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What Does a Movie Animator Do?

Some animators work in 3D.
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  • Written By: G. Wiesen
  • Edited By: Heather Bailey
  • Last Modified Date: 17 September 2014
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A movie animator creates the artwork that goes into an animated feature film. This work can be performed in two-dimensional (2D) animation or three-dimensional (3D) animation, and the type of style chosen will have a major impact on the type of work done by an animator. While certain principals of animation remain the same, movie animators for 2D projects will do very different work from an animator working in 3D and often require very different skill sets.

2D animation was, traditionally, created using ink and paint to create images on clear pieces of thin plastic. These individual images, called cels, were then assembled to create images through persistence of vision. Modern 2D animation is usually made in a computer, but otherwise the process is similar. A movie animator working in the current animation industry will usually work with computers to create the artwork regardless of whether he or she is working on 2D animation or 3D animation.

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The 2D animation being created today is typically made in a computer, but is still made one cel at a time. These individual images are then played together, one after another, to create moving images. A movie animator working on 2D projects will usually create an entire scene, and often produce hundreds or thousands of frames of animation to be played together. While some animators may focus on background animation and others on character animation, there will usually be a single animator creating the movement of a character throughout a single scene. For major projects the animator might only make key frames and have someone else create the in-between frames, but the animator will still create most of the motion.

With 3D animation, however, there will often be multiple animators working together to create a single scene. Scenes in 3D animated works are somewhat more complex, so a single movie animator will likely focus on a single aspect of a scene. For example, one animator might work on the large motions of a character or characters, while another animator then adds smaller details like facial expressions and mouth movements for dialog. Another movie animator might work on background details, like an object swaying in the wind or moving when the characters interact with it.

All of this work together creates the final 3D animated scene. Since computer animation allows incredibly detailed 3D objects to be created, the animators often have many minor features that have to be considered and included to keep the scene looking realistic. Though this has changed how animators work together, it has remained a group effort that comes from many animators putting in hundreds of hours of work.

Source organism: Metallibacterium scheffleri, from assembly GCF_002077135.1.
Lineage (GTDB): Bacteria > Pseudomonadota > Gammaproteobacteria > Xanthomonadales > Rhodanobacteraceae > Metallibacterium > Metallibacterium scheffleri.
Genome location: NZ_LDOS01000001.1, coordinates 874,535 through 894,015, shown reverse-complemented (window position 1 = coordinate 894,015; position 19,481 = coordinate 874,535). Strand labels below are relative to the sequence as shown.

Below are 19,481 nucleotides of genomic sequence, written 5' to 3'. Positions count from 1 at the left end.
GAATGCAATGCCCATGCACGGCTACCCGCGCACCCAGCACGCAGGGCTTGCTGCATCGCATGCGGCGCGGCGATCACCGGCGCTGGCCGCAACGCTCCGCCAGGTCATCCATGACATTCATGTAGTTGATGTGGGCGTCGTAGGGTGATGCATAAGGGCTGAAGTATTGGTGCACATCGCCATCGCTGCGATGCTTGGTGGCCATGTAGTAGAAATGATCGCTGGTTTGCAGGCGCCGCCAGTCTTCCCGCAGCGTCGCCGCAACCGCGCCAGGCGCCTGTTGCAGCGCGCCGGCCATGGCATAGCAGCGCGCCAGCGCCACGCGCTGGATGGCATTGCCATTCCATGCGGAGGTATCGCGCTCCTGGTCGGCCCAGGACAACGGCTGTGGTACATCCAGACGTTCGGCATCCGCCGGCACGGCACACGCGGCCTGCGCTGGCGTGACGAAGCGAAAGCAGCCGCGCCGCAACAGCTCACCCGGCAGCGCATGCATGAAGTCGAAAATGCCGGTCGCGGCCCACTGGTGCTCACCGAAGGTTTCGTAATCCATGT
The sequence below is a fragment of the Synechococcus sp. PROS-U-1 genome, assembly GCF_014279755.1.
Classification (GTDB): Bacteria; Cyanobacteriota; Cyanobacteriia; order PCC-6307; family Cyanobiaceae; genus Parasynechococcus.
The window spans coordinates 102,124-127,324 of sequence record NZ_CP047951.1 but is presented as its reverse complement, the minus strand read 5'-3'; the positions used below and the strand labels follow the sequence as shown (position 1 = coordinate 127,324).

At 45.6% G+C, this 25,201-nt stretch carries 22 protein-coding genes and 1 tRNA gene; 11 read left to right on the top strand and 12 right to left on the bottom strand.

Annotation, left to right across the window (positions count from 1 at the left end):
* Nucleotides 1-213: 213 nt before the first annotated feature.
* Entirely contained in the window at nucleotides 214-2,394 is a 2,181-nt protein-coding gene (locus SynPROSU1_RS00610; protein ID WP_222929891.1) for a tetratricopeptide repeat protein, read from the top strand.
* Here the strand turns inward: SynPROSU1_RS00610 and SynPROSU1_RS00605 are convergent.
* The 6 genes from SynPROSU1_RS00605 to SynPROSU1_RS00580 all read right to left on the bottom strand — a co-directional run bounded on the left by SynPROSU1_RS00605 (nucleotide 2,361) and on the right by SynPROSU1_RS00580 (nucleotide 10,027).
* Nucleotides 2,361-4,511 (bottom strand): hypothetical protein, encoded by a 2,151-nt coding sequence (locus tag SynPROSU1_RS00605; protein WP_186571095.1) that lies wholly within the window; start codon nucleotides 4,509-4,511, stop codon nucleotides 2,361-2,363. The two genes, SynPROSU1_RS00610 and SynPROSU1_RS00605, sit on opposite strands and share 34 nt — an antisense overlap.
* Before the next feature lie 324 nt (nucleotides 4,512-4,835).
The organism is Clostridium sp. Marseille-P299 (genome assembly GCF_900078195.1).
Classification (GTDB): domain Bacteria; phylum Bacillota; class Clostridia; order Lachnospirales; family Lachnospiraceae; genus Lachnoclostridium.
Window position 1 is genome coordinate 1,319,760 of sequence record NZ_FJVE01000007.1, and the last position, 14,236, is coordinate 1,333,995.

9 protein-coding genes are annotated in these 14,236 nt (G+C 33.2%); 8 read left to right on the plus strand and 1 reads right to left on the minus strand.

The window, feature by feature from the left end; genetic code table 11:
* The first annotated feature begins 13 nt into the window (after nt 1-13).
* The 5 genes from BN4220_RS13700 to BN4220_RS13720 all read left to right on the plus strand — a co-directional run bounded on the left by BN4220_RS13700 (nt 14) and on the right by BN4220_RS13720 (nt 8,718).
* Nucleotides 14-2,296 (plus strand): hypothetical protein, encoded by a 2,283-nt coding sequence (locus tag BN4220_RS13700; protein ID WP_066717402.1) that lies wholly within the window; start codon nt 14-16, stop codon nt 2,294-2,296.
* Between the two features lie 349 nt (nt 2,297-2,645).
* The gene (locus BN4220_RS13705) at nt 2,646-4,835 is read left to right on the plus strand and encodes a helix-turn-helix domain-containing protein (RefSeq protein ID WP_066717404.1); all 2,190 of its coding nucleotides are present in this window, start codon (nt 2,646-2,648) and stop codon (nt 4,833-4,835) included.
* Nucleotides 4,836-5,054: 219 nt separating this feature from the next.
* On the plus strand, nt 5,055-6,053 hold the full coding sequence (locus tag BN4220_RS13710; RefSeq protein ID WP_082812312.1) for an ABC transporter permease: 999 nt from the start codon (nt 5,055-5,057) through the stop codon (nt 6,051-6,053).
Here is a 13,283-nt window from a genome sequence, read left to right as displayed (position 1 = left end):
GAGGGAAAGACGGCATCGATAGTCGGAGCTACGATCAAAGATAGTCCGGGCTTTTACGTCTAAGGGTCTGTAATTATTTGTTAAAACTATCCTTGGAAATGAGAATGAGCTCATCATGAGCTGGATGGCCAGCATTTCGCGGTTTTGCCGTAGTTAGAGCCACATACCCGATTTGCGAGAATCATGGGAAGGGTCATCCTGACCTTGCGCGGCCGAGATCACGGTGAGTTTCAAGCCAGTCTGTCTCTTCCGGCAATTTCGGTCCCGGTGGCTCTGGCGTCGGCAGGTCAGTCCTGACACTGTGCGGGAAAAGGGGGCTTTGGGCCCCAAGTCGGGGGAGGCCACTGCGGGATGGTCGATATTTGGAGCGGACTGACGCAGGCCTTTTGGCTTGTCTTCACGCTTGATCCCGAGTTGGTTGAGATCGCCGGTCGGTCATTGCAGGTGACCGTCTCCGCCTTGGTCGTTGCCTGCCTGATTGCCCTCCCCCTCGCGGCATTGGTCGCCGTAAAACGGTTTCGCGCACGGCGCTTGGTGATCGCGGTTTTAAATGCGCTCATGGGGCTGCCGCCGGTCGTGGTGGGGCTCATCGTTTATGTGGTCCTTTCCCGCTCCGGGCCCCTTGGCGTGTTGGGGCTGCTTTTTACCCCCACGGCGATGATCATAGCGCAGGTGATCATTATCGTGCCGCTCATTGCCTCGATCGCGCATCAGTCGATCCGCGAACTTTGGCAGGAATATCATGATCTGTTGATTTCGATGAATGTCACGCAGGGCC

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Chmander
Post 4

@Viranty - Animation can definitely add a whole lot to a film, but I agree that it doesn't make a movie. Just my opinion, but maybe it's based on how some movies nowadays are using new technology, so they have to "test" it out on these movies to see if they fit. While doing that, they forget that the story and characters come first.

Viranty
Post 3
Has anyone here seen a film called Monster University? It's a prequel to Monsters, Inc. that came out last year. In my opinion, the animation was about as good as you can get, but the story felt lacking. There didn't seem to be much of a conflict in the movie, and it ends on too light of a note. I don't want to sound harsh, but movies like Monster University and Brave really show that people will put up with a mediocre movie as long as the art is good.
Chmander
Post 2

Am I the only one who feels that nowadays, they focus too much on the animation, instead of the story and script? Obviously, there are always exceptions, but look at some of the more recent animated films, such as Pixar's Brave. Doing some research on the film's development, I found out that new technology had to be created in order to animate Princess Merida's hair. It really shows in the movie, as her hair is very realistic, and the settings are gorgeous. However, it seems like they use that to cover up the rather thin plot. Nothing much happens, and the whole film feels like a half baked effort.

RoyalSpyder
Post 1

I've always found animation in movies to be fascinating. Despite the story and script, I think we sometimes fail to appreciate how much hard work goes into animating a movie. As an example, let's take a look at some of the older animated movies from the 1900s. Back then, they didn't have computers, and everything had to be hand drawn. Can you imagine how long those movies took to animate? Frame by frame, the scenes had to be drawn. This is why I appreciate some of the older classic films a lot more, such as Bambi and even Snow White. They didn't rely on CGI animation and special affects to wow their audience.

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